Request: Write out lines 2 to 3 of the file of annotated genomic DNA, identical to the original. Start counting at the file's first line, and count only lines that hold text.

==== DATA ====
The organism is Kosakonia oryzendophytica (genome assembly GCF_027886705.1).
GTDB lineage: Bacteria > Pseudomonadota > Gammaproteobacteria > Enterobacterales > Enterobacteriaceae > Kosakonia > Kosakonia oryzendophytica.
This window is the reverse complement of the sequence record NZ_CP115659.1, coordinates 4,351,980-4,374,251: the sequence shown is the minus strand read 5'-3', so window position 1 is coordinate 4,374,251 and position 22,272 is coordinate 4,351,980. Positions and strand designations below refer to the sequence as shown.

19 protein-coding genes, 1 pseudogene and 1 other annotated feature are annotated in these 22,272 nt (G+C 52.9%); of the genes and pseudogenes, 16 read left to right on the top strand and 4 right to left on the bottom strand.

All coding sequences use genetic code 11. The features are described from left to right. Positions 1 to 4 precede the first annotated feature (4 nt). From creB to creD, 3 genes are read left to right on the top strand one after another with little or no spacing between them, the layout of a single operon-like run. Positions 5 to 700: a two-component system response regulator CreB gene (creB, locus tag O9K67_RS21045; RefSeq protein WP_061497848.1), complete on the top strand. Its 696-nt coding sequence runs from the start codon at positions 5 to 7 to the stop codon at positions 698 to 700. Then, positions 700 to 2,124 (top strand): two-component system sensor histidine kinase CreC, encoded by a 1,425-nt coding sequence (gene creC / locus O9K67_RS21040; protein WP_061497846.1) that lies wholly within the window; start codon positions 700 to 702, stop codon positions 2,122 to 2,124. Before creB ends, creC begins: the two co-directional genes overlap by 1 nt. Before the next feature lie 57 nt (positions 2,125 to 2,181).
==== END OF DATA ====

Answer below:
GTDB lineage: Bacteria > Pseudomonadota > Gammaproteobacteria > Enterobacterales > Enterobacteriaceae > Kosakonia > Kosakonia oryzendophytica.
This window is the reverse complement of the sequence record NZ_CP115659.1, coordinates 4,351,980-4,374,251: the sequence shown is the minus strand read 5'-3', so window position 1 is coordinate 4,374,251 and position 22,272 is coordinate 4,351,980. Positions and strand designations below refer to the sequence as shown.